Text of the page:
Don't castigate KP or England
Reactions from the British press and experts on England's surprise defeat in Chennai
England critics should acknowledge the extraordinary context in which the Chennai Test was played and should also hold their ire before calling for heads to roll, writes Vic Marks in the Guardian.
It very nearly did not take place. If such contrasting figures as Lord MacLaurin, Geoffrey Boycott and Dominic Cork had had their way, it would not have done. Then for four days England exceeded expectations. Australia, with more suitable preparation, hardly had a whisker of a chance of victory in four Tests against India. England had their chance in Chennai but could not take it. But do not question their resolve throughout this week.
In the Times, Michael Atherton feels England didn't do themselves any favours by approaching the fifth day with a fearful attitude. Pietersen made the error of protecting the boundaries a bit too much and that allowed the batsmen to milk the bowling.
In the Times, Simon Wilde writes that Pietersen is just too inexperienced a captain to know just how big a cock- up he made of things, and this defeat will hurt his pride badly.
In making his declaration, Pietersen underestimated India's talent and audacity every bit as much as Andrew Flintoff did Australia's in Adelaide two winters ago, when he similarly thought he had enough runs to be safe. He also underestimated the mental flakiness of many of his bowlers
In the same paper, Patrick Kidd looks ahead to Mohali and wants to see Anderson or Harmison replaced by the reverse-swinging Amjad Khan and Adil Rashid getting in ahead of Panesar.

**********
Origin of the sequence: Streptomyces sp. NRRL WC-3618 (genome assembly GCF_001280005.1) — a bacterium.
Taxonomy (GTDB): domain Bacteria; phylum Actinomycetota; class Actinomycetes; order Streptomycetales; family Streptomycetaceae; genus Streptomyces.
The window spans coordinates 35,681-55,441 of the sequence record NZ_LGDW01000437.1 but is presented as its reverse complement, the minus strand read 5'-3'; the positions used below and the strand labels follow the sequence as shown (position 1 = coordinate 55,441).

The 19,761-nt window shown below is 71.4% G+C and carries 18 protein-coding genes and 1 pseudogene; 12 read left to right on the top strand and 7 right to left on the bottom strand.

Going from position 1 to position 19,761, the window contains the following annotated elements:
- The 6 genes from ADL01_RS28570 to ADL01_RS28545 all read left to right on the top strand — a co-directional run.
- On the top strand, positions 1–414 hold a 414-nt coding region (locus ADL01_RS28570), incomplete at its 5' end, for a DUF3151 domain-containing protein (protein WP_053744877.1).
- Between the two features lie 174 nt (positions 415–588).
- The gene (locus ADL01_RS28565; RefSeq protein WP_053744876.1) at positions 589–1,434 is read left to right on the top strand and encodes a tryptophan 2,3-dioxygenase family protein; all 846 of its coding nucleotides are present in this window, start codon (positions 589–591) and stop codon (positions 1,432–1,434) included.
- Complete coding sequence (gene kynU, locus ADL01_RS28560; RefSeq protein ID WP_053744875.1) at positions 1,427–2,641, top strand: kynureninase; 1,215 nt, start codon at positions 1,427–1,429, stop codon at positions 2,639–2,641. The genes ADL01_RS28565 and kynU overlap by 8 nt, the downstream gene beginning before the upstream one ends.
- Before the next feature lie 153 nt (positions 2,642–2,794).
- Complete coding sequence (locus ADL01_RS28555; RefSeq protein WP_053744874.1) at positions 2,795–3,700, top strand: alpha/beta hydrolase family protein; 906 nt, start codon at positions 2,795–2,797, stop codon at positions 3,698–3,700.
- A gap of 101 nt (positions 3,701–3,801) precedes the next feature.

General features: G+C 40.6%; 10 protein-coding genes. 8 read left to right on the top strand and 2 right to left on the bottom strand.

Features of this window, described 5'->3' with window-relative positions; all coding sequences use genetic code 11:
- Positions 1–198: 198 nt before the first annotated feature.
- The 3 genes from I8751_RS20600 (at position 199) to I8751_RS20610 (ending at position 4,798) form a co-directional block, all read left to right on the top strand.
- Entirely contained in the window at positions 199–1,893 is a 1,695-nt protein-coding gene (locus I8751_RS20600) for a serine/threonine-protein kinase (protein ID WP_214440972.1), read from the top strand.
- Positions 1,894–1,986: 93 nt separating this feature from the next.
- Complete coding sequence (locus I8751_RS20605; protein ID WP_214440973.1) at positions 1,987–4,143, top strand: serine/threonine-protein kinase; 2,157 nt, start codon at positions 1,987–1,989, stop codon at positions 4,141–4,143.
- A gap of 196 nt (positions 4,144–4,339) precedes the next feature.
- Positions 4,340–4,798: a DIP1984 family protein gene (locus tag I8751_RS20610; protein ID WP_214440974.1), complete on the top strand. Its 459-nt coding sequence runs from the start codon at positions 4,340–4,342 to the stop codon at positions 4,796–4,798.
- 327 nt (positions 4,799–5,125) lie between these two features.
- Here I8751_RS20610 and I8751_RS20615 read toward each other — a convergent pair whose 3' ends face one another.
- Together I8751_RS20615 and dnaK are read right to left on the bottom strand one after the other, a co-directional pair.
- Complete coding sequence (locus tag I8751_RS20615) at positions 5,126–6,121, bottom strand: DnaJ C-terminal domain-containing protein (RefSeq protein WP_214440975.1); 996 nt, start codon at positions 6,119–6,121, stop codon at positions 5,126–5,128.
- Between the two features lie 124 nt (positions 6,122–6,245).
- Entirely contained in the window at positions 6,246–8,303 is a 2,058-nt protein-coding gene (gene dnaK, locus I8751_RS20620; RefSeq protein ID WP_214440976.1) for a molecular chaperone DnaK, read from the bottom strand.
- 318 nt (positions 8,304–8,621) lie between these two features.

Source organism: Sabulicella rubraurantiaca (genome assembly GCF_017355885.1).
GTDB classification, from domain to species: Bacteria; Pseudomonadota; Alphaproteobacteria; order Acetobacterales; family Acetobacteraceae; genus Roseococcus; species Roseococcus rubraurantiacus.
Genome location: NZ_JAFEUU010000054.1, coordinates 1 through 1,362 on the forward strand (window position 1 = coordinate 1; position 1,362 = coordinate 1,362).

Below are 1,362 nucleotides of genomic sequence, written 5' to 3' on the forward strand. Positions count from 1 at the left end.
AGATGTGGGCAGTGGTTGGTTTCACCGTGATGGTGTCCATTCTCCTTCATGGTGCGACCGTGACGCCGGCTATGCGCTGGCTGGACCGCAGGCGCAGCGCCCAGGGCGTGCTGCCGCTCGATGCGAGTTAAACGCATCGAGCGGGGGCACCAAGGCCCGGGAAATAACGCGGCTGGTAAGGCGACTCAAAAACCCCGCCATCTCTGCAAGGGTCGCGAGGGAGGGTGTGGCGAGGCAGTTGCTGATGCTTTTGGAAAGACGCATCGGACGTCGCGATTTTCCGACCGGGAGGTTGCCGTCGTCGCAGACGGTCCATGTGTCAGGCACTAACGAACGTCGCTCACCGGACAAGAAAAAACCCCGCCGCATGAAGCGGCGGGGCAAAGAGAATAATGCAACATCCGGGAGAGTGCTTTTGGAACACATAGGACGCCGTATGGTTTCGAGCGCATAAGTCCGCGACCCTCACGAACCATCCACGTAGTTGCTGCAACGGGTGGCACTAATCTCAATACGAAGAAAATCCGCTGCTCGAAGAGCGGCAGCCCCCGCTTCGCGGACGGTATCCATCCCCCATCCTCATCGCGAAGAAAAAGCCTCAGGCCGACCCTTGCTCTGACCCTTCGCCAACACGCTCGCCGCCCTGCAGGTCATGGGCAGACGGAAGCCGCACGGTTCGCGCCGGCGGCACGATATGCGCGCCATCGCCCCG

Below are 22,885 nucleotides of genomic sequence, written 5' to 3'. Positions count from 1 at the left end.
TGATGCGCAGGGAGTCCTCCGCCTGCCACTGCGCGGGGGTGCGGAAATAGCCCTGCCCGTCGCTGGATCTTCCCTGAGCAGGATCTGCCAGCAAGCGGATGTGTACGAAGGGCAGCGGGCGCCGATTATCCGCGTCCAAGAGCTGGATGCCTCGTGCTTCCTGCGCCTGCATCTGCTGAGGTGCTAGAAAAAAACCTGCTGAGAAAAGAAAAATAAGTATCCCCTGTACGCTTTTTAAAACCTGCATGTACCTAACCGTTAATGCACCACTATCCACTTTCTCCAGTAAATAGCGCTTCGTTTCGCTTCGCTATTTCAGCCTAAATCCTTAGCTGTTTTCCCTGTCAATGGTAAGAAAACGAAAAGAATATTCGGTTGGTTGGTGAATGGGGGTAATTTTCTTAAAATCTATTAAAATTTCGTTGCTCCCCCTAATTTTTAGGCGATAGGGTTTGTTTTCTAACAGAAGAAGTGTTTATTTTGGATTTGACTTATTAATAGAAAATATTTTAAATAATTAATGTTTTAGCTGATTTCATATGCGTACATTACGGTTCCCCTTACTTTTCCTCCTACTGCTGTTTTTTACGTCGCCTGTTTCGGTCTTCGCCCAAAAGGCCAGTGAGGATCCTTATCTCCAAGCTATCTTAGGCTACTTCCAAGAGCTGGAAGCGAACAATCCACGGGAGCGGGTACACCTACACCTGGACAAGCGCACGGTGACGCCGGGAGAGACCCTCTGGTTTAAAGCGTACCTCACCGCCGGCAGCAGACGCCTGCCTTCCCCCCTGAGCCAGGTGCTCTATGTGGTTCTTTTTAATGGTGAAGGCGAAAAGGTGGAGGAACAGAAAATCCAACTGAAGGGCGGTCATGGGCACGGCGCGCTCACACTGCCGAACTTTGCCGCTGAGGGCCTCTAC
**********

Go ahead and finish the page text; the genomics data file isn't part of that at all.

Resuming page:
In the Telegraph, Geoff Boycott salutes England for sticking together as a unit and deciding to play in difficult circumstances. He also praises Andrew Strauss for reading a difficult pitch perfectly.
He came in, occupied the crease and made the bowlers work hard and wore them down. He was very careful in shot selection. He stayed on the back foot and only came forward when he had to. The old English adage of 'if in doubt, play forward' is rubbish. Strauss scored in two areas behind square on the leg-side and square on the off-side. Simply one word. Brilliant.
In the Daily Mail, Paul Newman says England were badly hit by Monty Panesar's ineffectiveness, apart from Pietersen's flawed field placings.
Panesar was unable to produce the goods when it most mattered and he ended up here looking dazed and confused in the outfield, still clapping encouragement to his team-mates but appearing devoid of all confidence and know-how.
Continuing with Panesar, Jonathan Agnew in BBC Sport feels the left-arm spinner has gotten too predictable - virtually every ball is delivered at the same speed and the same trajectory despite the fact that he was barely beating the bat.
Kanishkaa Balachandran is a senior sub-editor at ESPNcricinfo